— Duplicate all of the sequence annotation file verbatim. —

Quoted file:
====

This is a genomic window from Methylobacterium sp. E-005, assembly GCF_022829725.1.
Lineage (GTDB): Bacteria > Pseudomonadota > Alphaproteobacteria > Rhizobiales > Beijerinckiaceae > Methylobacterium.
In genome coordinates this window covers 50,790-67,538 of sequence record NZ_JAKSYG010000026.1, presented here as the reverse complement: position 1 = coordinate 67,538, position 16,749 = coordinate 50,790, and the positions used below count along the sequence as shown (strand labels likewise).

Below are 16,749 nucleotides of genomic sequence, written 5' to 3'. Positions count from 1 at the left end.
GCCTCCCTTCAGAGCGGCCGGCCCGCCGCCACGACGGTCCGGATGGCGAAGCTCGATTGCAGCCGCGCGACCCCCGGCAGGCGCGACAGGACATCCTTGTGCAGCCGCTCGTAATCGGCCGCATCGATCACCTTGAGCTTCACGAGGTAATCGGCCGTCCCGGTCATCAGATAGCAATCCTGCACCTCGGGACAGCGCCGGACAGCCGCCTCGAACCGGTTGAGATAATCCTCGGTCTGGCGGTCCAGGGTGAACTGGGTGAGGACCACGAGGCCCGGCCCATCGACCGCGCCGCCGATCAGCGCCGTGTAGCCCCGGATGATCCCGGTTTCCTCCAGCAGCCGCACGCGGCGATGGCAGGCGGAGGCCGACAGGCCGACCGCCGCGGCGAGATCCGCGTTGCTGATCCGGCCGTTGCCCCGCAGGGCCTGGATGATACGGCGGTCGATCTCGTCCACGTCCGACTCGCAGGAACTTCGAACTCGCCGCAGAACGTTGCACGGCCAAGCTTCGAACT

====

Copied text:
This is a genomic window from Methylobacterium sp. E-005, assembly GCF_022829725.1.
Lineage (GTDB): Bacteria > Pseudomonadota > Alphaproteobacteria > Rhizobiales > Beijerinckiaceae > Methylobacterium.
In genome coordinates this window covers 50,790-67,538 of sequence record NZ_JAKSYG010000026.1, presented here as the reverse complement: position 1 = coordinate 67,538, position 16,749 = coordinate 50,790, and the positions used below count along the sequence as shown (strand labels likewise).

Below are 16,749 nucleotides of genomic sequence, written 5' to 3'. Positions count from 1 at the left end.
GCCTCCCTTCAGAGCGGCCGGCCCGCCGCCACGACGGTCCGGATGGCGAAGCTCGATTGCAGCCGCGCGACCCCCGGCAGGCGCGACAGGACATCCTTGTGCAGCCGCTCGTAATCGGCCGCATCGATCACCTTGAGCTTCACGAGGTAATCGGCCGTCCCGGTCATCAGATAGCAATCCTGCACCTCGGGACAGCGCCGGACAGCCGCCTCGAACCGGTTGAGATAATCCTCGGTCTGGCGGTCCAGGGTGAACTGGGTGAGGACCACGAGGCCCGGCCCATCGACCGCGCCGCCGATCAGCGCCGTGTAGCCCCGGATGATCCCGGTTTCCTCCAGCAGCCGCACGCGGCGATGGCAGGCGGAGGCCGACAGGCCGACCGCCGCGGCGAGATCCGCGTTGCTGATCCGGCCGTTGCCCCGCAGGGCCTGGATGATACGGCGGTCGATCTCGTCCACGTCCGACTCGCAGGAACTTCGAACTCGCCGCAGAACGTTGCACGGCCAAGCTTCGAACT